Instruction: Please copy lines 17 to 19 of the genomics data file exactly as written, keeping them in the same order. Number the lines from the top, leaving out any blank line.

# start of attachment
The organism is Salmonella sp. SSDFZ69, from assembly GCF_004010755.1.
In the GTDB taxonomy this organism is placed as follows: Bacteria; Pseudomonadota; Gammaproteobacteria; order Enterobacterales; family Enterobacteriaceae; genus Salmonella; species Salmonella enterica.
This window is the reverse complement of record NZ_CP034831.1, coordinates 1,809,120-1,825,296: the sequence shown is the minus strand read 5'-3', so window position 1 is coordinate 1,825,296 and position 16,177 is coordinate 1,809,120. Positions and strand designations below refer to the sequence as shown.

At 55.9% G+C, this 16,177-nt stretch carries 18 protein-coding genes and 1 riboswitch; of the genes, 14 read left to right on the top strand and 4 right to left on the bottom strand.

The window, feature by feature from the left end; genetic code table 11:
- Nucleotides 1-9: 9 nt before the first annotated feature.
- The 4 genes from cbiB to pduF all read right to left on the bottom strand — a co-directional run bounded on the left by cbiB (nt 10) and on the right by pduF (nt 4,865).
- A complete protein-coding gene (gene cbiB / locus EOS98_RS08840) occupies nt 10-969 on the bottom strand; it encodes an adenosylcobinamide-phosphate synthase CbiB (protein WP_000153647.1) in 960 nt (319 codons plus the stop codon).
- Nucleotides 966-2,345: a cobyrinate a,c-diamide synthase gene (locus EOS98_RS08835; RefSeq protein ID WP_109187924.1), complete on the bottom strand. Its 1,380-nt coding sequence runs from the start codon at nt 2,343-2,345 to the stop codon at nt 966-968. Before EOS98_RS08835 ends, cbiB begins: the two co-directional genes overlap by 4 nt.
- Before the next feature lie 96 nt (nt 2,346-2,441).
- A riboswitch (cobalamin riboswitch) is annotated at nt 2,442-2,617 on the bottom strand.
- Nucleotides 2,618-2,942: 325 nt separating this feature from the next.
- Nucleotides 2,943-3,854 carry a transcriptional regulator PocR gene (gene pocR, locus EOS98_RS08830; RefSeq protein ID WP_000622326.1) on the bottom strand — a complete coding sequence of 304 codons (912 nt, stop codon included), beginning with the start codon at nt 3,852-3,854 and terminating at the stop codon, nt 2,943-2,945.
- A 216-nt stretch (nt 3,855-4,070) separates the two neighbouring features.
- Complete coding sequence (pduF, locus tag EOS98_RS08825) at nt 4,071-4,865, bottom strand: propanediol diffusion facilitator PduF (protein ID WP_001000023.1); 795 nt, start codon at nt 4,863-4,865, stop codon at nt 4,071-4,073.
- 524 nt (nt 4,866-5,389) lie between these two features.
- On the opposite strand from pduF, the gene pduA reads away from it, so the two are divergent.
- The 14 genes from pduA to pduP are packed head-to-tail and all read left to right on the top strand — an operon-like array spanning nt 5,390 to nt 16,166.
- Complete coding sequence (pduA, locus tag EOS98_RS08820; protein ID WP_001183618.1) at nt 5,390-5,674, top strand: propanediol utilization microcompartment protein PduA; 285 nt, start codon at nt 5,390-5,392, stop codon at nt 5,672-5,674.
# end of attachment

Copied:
- On the opposite strand from pduF, the gene pduA reads away from it, so the two are divergent.
- The 14 genes from pduA to pduP are packed head-to-tail and all read left to right on the top strand — an operon-like array spanning nt 5,390 to nt 16,166.
- Complete coding sequence (pduA, locus tag EOS98_RS08820; protein ID WP_001183618.1) at nt 5,390-5,674, top strand: propanediol utilization microcompartment protein PduA; 285 nt, start codon at nt 5,390-5,392, stop codon at nt 5,672-5,674.